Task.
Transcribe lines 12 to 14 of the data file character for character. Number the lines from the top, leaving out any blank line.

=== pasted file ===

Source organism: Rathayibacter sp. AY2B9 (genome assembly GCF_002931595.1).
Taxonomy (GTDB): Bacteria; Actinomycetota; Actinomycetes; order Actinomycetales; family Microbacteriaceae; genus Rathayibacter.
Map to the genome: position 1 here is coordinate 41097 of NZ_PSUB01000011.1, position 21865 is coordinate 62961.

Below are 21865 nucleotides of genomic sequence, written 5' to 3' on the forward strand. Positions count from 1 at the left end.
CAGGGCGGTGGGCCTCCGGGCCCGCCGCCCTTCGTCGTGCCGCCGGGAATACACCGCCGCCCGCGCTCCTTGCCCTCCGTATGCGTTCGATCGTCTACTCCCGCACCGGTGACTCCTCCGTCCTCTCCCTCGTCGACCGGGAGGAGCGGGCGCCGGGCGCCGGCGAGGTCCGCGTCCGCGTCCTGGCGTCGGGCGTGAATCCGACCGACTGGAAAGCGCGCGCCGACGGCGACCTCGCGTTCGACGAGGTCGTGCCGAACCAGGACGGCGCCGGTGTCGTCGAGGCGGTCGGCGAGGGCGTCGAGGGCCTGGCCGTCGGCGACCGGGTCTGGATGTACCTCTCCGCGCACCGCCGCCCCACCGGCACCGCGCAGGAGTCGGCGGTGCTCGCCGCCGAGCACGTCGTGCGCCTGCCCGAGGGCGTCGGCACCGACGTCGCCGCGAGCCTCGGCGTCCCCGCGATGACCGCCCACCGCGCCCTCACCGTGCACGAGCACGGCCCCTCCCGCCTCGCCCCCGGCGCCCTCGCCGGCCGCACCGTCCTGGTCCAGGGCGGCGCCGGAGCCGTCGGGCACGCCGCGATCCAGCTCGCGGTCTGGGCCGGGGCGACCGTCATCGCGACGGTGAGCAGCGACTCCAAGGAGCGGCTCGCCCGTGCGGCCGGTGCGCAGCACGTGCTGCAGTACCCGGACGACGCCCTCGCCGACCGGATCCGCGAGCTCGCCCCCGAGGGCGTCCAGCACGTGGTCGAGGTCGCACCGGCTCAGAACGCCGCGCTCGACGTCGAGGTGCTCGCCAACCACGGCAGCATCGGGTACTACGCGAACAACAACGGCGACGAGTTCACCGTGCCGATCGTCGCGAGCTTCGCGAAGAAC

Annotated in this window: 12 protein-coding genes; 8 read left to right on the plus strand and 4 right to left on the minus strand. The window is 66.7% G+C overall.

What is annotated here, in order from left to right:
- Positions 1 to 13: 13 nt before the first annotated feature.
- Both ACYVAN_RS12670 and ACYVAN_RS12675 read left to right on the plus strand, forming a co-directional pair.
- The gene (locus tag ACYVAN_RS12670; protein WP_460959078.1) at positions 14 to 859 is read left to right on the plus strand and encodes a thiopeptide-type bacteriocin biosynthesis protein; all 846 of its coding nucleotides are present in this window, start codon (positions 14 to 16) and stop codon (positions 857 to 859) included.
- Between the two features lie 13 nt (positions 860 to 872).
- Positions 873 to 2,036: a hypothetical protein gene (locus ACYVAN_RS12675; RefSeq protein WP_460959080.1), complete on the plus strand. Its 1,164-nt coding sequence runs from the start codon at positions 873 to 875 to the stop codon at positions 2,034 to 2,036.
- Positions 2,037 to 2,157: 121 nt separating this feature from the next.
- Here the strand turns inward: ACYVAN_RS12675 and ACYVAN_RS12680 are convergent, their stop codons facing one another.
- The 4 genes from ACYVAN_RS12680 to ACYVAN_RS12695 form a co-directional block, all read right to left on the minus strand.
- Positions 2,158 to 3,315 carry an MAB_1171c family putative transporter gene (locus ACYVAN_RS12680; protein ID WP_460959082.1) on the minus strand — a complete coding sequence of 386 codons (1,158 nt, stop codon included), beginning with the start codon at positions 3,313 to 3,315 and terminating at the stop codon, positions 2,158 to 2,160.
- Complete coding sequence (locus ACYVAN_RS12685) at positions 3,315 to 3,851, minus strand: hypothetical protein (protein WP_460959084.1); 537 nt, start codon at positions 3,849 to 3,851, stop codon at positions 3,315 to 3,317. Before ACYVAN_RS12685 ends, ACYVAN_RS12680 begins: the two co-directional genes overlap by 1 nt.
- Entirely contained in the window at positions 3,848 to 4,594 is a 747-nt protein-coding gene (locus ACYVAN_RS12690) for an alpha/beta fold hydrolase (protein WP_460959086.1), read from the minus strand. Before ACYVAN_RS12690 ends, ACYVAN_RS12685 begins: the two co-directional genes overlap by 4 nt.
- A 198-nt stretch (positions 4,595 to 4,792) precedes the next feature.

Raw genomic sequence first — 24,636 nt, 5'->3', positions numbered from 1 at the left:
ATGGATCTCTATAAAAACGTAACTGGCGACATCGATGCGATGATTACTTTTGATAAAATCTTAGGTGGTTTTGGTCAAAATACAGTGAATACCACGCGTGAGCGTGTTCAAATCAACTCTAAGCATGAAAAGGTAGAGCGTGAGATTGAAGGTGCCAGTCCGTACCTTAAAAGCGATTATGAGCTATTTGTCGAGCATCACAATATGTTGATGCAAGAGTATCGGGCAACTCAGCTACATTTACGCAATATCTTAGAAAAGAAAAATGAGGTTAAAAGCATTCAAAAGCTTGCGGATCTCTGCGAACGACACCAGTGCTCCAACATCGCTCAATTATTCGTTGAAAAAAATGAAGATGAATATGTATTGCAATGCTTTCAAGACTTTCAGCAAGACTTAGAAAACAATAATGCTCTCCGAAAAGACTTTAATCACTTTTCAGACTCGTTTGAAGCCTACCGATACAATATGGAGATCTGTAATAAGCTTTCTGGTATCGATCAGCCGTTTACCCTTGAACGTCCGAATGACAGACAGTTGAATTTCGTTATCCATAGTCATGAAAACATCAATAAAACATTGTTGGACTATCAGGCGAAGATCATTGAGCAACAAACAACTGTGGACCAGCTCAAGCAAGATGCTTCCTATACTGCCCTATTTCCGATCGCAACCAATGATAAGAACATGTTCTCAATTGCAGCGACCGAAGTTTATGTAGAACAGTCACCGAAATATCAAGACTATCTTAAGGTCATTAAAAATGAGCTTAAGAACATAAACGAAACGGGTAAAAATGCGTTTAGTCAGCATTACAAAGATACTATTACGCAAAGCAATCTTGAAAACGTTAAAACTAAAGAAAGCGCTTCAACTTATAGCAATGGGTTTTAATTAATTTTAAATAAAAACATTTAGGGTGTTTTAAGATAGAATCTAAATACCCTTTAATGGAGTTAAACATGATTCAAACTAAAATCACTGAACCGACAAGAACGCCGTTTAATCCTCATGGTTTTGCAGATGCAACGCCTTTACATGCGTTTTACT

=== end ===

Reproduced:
- Positions 873 to 2,036: a hypothetical protein gene (locus ACYVAN_RS12675; RefSeq protein WP_460959080.1), complete on the plus strand. Its 1,164-nt coding sequence runs from the start codon at positions 873 to 875 to the stop codon at positions 2,034 to 2,036.
- Positions 2,037 to 2,157: 121 nt separating this feature from the next.
- Here the strand turns inward: ACYVAN_RS12675 and ACYVAN_RS12680 are convergent, their stop codons facing one another.